Lessons Learned: Going into my 2nd Thru-Hike

New Year, New Trail

After a year away from thru-hiking, it’s time to get back onto the trail. Since immersing myself in thru-hiking culture in 2017, it’s been a significant part of my life. My 2023 season was spent on the PCT helping hikers navigate the abnormal winter conditions in California, so I was never too far away from the thru-hiking community. It made me realize how much this community meant to me and how much I enjoyed the feeling of being out on the trail. Now it’s my turn once more; I am ready for my second thru-hike.

2022 taught me a lot about my ideal hiking style and why I enjoy the challenge of a thru-hike. The biggest challenge going into this year’s hike is the new environment of the Appalachian Trail. I have been on and around the PCT since 2017. It’s been my home for so many years. I’ve never really explored the East Coast. It’ll be a completely new experience. I know many people throughout the trail, though, so I am confident that I will feel right at home immediately. My first full thru-hike gave me so much insight into the best ways to enjoy my second.

Hike Your Own Hike

The principle of HYOH is simple: experience the trail the way you want. We have a tendency to focus on how others do things on the trail—the gear they use, the paths they take, the directions they go. New thru-hikers often get stuck thinking that to be successful, they need to follow the methods of experienced thru-hikers from the past. There are so many ways to complete your thru-hike. Don’t feel the pressure to be like everyone else. Blazing trails, having a 30lb base weight, going SOBO—it’s all okay. Not everyone is on the same journey.

One significant pressure we all face is forming trail families. Groups form naturally, and sticking together can sometimes get in the way of your own hike—whether it’s going too fast, too slow, or forcing a zero day to stay with someone. Remember, it’s your hike. We’re all drawn to people who make plans; some hikers will have their entire hike planned down to the last detail. Find hikers who enhance your hiking experience, not detract from it.

More Mental than Physical

Walking 2,200 miles is quite the feat. If you’re an active person, you’ll naturally get into the physical groove of hiking every day. Go into your hike ready for the physicality. The first three weeks will form your true trail legs and build up the endurance necessary to hike the entirety of the trail. Remember, it’s a marathon, not a sprint. Take the first weeks to build up the pace. The true challenge then starts: the mental strength to stay out there.

You might be physically strong, but waking up early every day, in the cold, the wet, the dirt, will start to break you. Let me tell you, two weeks without a shower, lack of nutrition, and the monotony of constantly walking all day long can make you want to quit. I know the days become a blur, and everything hurts. At the end of the day, remember why you’re hiking. Don’t focus on finishing; focus on the little things every day—the small moments that make you smile, that make you cry, that make you laugh. A thru-hike is not all about the finish; it’s about the experience.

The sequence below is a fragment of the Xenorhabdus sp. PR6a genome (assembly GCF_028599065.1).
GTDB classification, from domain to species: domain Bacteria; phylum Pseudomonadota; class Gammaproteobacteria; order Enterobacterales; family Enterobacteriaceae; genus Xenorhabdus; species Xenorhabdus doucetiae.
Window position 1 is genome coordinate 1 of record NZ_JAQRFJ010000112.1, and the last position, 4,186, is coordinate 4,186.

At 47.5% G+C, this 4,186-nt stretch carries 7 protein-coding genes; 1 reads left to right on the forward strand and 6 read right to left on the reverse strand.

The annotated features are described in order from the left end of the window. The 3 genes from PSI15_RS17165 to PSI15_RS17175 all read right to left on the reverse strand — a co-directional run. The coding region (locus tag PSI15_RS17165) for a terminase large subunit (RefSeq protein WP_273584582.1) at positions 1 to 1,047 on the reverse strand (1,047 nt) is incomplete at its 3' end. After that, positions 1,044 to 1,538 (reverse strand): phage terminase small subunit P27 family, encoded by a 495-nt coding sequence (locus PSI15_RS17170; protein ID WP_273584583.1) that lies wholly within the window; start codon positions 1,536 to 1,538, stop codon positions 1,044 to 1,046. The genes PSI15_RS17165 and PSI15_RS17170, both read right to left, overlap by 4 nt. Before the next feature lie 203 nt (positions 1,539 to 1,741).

What I am Doing Differently

The biggest change going into my second thru-hike is how I am approaching the trail. While I took my time with the PCT, this second hike is all about the challenge. I do have a deadline for when I need to be done. As a result, the goal is efficiency. My pack is lighter, my body is stronger, my mind is focused. This is not the only trail I am doing this year; I’ll actually be returning to the PCT to section hike some of my favorite parts. So the AT is going to be more about the challenge of finishing in 100 days.

In order to do this, I am planning fewer zero days and being more methodical about how I hike. I probably won’t be in a tramily and will spend less time faffing around. This means no side quests or lazy town days. I know what’s ahead and the goal I have set forth. The mentality is different.

Advice to the Class of 2024

The thru-hiking community has been a large part of the last seven years of my life. I’ve experienced so much with so many hikers; I could never imagine my life without the people I’ve met. My second thru-hike will be more challenging. While I’ve made steps to make it easier, I know the mental hurdles that await me will test my own perseverance.

My best advice I always give thru-hikers is to enjoy every single day. The days will be long, and the nights will be cold, but the memories and the people you meet will change your life forever. We always think about the finish line first. The goal to reach the terminus. Hike your own hike and be true to yourself. This is your journey, full of ups and downs, lefts and rights. Remember to look up; we forget to sometimes.

And most importantly, stay optimistic.

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